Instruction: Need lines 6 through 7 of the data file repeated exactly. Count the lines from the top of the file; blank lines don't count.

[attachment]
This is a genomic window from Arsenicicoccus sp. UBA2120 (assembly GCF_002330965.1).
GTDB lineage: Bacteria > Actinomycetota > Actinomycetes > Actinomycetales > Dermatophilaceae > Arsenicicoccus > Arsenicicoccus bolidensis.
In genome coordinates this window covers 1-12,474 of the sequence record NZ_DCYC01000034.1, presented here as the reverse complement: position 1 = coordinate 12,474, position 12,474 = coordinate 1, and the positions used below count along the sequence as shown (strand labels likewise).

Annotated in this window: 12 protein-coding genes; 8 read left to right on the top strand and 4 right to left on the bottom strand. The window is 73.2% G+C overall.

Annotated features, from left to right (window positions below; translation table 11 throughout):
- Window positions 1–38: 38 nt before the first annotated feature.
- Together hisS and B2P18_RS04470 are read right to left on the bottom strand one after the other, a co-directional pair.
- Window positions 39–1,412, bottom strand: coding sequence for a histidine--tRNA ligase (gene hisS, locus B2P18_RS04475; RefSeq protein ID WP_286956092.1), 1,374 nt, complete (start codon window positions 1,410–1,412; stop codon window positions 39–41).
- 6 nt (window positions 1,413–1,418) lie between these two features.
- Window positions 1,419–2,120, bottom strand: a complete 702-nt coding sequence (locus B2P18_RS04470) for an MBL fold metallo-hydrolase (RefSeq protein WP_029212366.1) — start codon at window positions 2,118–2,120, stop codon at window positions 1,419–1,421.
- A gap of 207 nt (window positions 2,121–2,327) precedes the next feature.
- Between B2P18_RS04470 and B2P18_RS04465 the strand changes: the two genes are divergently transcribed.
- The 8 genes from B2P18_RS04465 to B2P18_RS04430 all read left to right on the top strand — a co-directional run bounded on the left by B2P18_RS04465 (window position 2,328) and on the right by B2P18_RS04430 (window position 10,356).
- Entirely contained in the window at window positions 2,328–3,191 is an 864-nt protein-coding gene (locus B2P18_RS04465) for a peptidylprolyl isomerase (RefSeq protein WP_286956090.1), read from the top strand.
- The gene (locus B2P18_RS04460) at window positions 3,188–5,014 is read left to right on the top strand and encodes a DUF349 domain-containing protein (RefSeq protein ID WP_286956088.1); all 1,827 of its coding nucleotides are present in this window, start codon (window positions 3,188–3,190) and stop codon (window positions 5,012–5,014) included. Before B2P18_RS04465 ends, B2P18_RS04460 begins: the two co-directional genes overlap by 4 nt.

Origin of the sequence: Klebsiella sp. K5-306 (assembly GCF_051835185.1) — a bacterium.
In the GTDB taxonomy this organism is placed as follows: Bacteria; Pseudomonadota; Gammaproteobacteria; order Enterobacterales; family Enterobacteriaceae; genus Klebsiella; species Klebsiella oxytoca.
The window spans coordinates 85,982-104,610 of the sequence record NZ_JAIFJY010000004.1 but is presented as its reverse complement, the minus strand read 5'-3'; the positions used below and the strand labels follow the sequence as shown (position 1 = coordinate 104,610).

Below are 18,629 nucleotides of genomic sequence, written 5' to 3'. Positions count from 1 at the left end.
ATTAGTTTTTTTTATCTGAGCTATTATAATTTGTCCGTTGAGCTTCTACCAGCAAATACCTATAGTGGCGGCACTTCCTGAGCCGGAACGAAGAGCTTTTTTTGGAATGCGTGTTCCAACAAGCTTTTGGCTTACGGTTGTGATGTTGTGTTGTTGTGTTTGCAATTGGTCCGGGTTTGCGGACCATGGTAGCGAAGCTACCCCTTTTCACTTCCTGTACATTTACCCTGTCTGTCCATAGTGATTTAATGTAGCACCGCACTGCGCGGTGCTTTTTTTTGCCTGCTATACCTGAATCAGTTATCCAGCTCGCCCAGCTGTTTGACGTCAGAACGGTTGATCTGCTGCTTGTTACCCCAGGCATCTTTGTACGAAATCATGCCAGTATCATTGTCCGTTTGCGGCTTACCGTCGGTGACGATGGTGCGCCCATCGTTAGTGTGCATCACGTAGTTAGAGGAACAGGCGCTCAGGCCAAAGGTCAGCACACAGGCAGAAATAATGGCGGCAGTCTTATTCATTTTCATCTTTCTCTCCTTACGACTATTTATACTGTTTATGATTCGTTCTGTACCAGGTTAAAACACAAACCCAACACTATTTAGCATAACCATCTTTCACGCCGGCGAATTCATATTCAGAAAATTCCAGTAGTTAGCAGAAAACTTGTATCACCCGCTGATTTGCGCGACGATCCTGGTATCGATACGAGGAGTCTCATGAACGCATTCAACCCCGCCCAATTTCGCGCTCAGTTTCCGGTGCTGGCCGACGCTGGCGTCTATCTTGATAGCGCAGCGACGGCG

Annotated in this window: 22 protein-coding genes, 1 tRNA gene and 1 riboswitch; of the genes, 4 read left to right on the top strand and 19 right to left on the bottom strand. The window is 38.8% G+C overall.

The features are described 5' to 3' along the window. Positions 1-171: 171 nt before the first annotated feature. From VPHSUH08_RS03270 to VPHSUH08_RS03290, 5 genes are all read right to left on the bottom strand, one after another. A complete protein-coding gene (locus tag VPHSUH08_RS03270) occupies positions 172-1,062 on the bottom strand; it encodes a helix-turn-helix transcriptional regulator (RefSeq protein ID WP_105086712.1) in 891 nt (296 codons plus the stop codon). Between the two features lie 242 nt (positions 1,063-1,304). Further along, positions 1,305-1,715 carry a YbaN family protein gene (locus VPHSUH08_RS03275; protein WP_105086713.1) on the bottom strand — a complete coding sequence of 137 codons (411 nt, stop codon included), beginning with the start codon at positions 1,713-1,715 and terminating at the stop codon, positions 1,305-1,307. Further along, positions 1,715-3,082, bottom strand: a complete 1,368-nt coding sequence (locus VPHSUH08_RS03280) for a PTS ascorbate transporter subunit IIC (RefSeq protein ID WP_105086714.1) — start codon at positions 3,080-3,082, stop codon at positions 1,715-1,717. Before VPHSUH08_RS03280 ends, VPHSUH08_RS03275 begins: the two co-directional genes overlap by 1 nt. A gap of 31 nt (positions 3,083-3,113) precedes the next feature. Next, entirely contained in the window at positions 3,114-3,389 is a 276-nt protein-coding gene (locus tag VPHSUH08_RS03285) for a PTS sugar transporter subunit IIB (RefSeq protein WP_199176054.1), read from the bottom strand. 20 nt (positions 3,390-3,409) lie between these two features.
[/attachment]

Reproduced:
- Window positions 1–38: 38 nt before the first annotated feature.
- Together hisS and B2P18_RS04470 are read right to left on the bottom strand one after the other, a co-directional pair.